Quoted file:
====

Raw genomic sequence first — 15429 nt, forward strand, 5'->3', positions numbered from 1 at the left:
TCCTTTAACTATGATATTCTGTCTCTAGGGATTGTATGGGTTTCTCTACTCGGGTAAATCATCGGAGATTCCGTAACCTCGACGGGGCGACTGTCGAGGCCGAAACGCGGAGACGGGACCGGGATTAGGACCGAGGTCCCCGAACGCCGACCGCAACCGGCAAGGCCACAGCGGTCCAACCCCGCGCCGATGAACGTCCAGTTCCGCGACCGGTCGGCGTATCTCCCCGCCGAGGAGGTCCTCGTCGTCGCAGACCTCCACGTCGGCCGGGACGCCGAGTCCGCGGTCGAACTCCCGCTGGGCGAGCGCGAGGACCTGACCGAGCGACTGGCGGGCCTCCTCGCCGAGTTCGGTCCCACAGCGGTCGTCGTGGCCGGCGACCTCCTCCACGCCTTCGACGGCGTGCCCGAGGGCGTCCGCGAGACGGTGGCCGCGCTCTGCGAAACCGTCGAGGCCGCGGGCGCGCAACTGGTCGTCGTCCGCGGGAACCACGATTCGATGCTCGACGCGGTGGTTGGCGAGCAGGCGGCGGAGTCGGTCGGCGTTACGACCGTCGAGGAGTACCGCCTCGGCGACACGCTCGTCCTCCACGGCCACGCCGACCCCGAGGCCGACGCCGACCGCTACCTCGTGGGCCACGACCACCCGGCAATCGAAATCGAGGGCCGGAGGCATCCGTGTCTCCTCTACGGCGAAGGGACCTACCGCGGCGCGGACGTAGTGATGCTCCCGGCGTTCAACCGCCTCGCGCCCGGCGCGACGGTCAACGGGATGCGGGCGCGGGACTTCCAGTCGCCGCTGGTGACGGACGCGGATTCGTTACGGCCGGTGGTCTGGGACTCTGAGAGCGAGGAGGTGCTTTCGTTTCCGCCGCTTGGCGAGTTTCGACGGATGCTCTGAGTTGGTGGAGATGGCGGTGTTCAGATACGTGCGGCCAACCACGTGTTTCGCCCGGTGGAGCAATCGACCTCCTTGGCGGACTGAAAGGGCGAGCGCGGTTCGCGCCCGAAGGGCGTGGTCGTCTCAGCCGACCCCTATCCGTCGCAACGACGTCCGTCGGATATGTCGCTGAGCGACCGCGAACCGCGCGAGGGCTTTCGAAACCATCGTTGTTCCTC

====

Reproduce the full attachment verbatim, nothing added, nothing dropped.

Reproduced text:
Raw genomic sequence first — 15429 nt, forward strand, 5'->3', positions numbered from 1 at the left:
TCCTTTAACTATGATATTCTGTCTCTAGGGATTGTATGGGTTTCTCTACTCGGGTAAATCATCGGAGATTCCGTAACCTCGACGGGGCGACTGTCGAGGCCGAAACGCGGAGACGGGACCGGGATTAGGACCGAGGTCCCCGAACGCCGACCGCAACCGGCAAGGCCACAGCGGTCCAACCCCGCGCCGATGAACGTCCAGTTCCGCGACCGGTCGGCGTATCTCCCCGCCGAGGAGGTCCTCGTCGTCGCAGACCTCCACGTCGGCCGGGACGCCGAGTCCGCGGTCGAACTCCCGCTGGGCGAGCGCGAGGACCTGACCGAGCGACTGGCGGGCCTCCTCGCCGAGTTCGGTCCCACAGCGGTCGTCGTGGCCGGCGACCTCCTCCACGCCTTCGACGGCGTGCCCGAGGGCGTCCGCGAGACGGTGGCCGCGCTCTGCGAAACCGTCGAGGCCGCGGGCGCGCAACTGGTCGTCGTCCGCGGGAACCACGATTCGATGCTCGACGCGGTGGTTGGCGAGCAGGCGGCGGAGTCGGTCGGCGTTACGACCGTCGAGGAGTACCGCCTCGGCGACACGCTCGTCCTCCACGGCCACGCCGACCCCGAGGCCGACGCCGACCGCTACCTCGTGGGCCACGACCACCCGGCAATCGAAATCGAGGGCCGGAGGCATCCGTGTCTCCTCTACGGCGAAGGGACCTACCGCGGCGCGGACGTAGTGATGCTCCCGGCGTTCAACCGCCTCGCGCCCGGCGCGACGGTCAACGGGATGCGGGCGCGGGACTTCCAGTCGCCGCTGGTGACGGACGCGGATTCGTTACGGCCGGTGGTCTGGGACTCTGAGAGCGAGGAGGTGCTTTCGTTTCCGCCGCTTGGCGAGTTTCGACGGATGCTCTGAGTTGGTGGAGATGGCGGTGTTCAGATACGTGCGGCCAACCACGTGTTTCGCCCGGTGGAGCAATCGACCTCCTTGGCGGACTGAAAGGGCGAGCGCGGTTCGCGCCCGAAGGGCGTGGTCGTCTCAGCCGACCCCTATCCGTCGCAACGACGTCCGTCGGATATGTCGCTGAGCGACCGCGAACCGCGCGAGGGCTTTCGAAACCATCGTTGTTCCTC